The recording by these three artists from Norway convincingly supports this conclusion. The performances are technically assured, and the expressive and sometimes quite dramatic features of these sonatas are thoroughly exploited. One of the highlights is the largo of the Sonata No. 2, which contains vivid contrasts. These are realised with great flair and imagination. The ornamentation is also used for expressive purposes, for instance we can hear a slight vibrato which can be compared with the 'Bebung', an important effect used on the clavichord. Interestingly this very instrument is used here in the realisation of the basso continuo in Sonata No. 4. This is very uncommon in today's performance practice, where the instrument is almost exclusively used in a solo capacity. Of course this requires great sensitivity from the flautist, and Paul Wåhlberg is well up to the task. Even so the balance between the flute and the clavichord is problematic. It helps if you listen to the disc with headphones. In that case the balance is a good deal better.
The 'giga' of the Sonata No. 3 requires an effect which Platti refers to as 'tre:'. It is not quite clear what kind of effect he means, either tremolo or a trill. "Neither tremolo nor trill seemed convincing as a solution for this part of the flute sonata. We chose another solution for which there is no documentation in Quantz's works or others", Paul Wåhlberg writes in the booklet. Instead he tries to imitate an effect similar to that of organ stops such as 'Vogel-Gesang' (bird singing) or 'Kuckuck' (cuckoo) or the sound of instruments listed in the score of Leopold Mozart's 'Toy Symphony'. I can't say I find this solution very convincing either. Perhaps a tremolo would have been a better option.
As these sonatas are assumed to have been composed over a considerable period two different transverse flutes are used, copies after Denner (c1715) and Greneser (c1750) and tuned at a=390' and 415' respectively.
These sonatas by Platti fully deserve to be played on the concert platform and one can only be grateful that they have been recorded by these artists. This is not their first recording: in 1990 Bernhard Böhm recorded them on CPO. Without having compared both recordings in detail, in a random comparison of a number of tracks this recording came out on top. Paul Wåhlberg - who also has written the informative programme notes in the booklet - and his colleagues observe all repeats, which makes this disc about 10 minutes longer than the one from CPO.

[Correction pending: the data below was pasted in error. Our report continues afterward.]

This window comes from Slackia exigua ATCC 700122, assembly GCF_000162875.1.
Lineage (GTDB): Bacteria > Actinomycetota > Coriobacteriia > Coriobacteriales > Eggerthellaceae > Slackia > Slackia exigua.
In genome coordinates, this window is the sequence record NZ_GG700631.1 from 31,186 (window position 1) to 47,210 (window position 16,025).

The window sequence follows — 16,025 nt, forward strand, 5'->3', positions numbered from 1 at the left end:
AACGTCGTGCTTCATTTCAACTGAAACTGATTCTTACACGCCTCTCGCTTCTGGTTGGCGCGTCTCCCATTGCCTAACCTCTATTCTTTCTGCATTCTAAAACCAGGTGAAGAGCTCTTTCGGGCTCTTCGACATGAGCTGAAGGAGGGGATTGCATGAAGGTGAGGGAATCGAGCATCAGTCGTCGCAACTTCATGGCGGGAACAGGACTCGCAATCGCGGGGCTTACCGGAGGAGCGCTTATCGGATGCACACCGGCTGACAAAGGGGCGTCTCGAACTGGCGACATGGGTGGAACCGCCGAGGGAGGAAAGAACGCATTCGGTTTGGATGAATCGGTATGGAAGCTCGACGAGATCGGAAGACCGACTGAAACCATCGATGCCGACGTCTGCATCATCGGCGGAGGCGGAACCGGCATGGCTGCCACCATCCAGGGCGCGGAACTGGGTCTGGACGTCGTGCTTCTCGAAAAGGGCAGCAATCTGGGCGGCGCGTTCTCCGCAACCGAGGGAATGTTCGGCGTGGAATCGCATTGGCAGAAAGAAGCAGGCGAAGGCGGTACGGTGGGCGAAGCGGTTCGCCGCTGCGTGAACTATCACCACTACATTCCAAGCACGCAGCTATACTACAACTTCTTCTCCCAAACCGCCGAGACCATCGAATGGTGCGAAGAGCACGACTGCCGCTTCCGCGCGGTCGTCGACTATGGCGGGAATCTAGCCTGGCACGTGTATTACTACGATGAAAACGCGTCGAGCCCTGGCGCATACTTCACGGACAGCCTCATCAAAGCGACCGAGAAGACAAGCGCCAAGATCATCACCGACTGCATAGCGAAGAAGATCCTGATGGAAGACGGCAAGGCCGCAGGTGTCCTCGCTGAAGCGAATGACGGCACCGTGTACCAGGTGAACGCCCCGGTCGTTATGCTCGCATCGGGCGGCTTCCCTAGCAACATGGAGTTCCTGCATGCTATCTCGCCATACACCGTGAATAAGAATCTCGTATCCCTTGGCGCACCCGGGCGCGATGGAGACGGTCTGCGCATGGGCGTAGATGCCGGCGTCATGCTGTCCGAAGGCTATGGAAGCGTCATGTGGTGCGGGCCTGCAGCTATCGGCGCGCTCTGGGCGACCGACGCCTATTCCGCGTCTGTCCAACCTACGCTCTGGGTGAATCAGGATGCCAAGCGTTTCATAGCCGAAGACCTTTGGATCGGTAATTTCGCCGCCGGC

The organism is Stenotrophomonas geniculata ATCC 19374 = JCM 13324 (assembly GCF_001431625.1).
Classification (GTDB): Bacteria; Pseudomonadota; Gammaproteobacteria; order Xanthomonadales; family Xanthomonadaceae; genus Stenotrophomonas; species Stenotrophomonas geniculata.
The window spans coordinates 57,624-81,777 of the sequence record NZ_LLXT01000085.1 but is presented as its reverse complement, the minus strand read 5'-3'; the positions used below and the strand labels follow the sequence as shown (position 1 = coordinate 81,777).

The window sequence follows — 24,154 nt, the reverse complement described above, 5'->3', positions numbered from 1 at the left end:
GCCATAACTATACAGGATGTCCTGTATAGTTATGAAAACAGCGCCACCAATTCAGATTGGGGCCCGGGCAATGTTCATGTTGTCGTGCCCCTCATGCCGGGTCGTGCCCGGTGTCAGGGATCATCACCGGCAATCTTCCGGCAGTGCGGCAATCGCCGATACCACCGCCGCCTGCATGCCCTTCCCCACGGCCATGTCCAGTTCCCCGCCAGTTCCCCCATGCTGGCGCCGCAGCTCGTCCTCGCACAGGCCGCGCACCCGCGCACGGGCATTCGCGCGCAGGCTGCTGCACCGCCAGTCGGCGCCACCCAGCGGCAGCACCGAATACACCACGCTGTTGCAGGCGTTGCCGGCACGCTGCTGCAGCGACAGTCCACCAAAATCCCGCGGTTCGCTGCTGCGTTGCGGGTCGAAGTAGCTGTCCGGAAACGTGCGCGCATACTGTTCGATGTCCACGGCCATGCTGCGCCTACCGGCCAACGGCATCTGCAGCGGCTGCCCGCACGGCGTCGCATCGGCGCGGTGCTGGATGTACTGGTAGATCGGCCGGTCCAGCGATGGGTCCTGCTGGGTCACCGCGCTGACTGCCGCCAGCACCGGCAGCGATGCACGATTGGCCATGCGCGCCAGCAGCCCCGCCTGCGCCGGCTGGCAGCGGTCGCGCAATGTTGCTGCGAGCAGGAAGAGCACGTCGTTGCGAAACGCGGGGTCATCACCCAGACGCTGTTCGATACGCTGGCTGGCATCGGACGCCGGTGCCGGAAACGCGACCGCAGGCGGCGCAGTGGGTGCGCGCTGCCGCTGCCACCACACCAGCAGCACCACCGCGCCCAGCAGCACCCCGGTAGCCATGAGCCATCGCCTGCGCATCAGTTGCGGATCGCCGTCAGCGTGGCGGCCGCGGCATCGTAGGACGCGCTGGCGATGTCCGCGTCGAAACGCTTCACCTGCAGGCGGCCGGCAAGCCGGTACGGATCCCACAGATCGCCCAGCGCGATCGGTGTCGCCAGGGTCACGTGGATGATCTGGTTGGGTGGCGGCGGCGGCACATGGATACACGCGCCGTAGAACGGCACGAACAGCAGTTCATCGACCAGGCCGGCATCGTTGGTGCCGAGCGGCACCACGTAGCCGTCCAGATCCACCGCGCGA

-- Johan van Veen, MusicWebInternational
Works on This Recording
Flute Sonata in D major, Op. 3, No. 1: I. Adagio
Flute Sonata in D major, Op. 3, No. 1: II. Allegro
Flute Sonata in D major, Op. 3, No. 1: III. Andantino
Flute Sonata in D major, Op. 3, No. 1: IV. Tempo di Minuet
Flute Sonata in G major, Op. 3, No. 2: I. Grave
Flute Sonata in G major, Op. 3, No. 2: II. Allegro
Flute Sonata in G major, Op. 3, No. 2: III. Largo
Flute Sonata in G major, Op. 3, No. 2: IV. Allegro molto
Flute Sonata in E minor, Op. 3, No. 3: I. Allegro ma non molto
Flute Sonata in E minor, Op. 3, No. 3: II. Larghetto
Flute Sonata in E minor, Op. 3, No. 3: III. Minuet
Flute Sonata in E minor, Op. 3, No. 3: IV. Giga
Flute Sonata in A major, Op. 3, No. 4: I. Grave and cantabile
Flute Sonata in A major, Op. 3, No. 4: II. Allegro
Flute Sonata in A major, Op. 3, No. 4: III. Larghetto
Flute Sonata in A major, Op. 3, No. 4: IV. Allegro moderato
Flute Sonata in C major, Op. 3, No. 5: I. Pastorale: Allegro
Flute Sonata in C major, Op. 3, No. 5: II. Non tanto adagio
Flute Sonata in C major, Op. 3, No. 5: III. Allegro assai
Flute Sonata in G major, Op. 3, No. 6: I. Siciliana: Adagio
Flute Sonata in G major, Op. 3, No. 6: II. Allegro
Flute Sonata in G major, Op. 3, No. 6: III. Non tanto adagio ma cantabile
Flute Sonata in G major, Op. 3, No. 6: IV. Arietta con variazioni: Non tanto allegro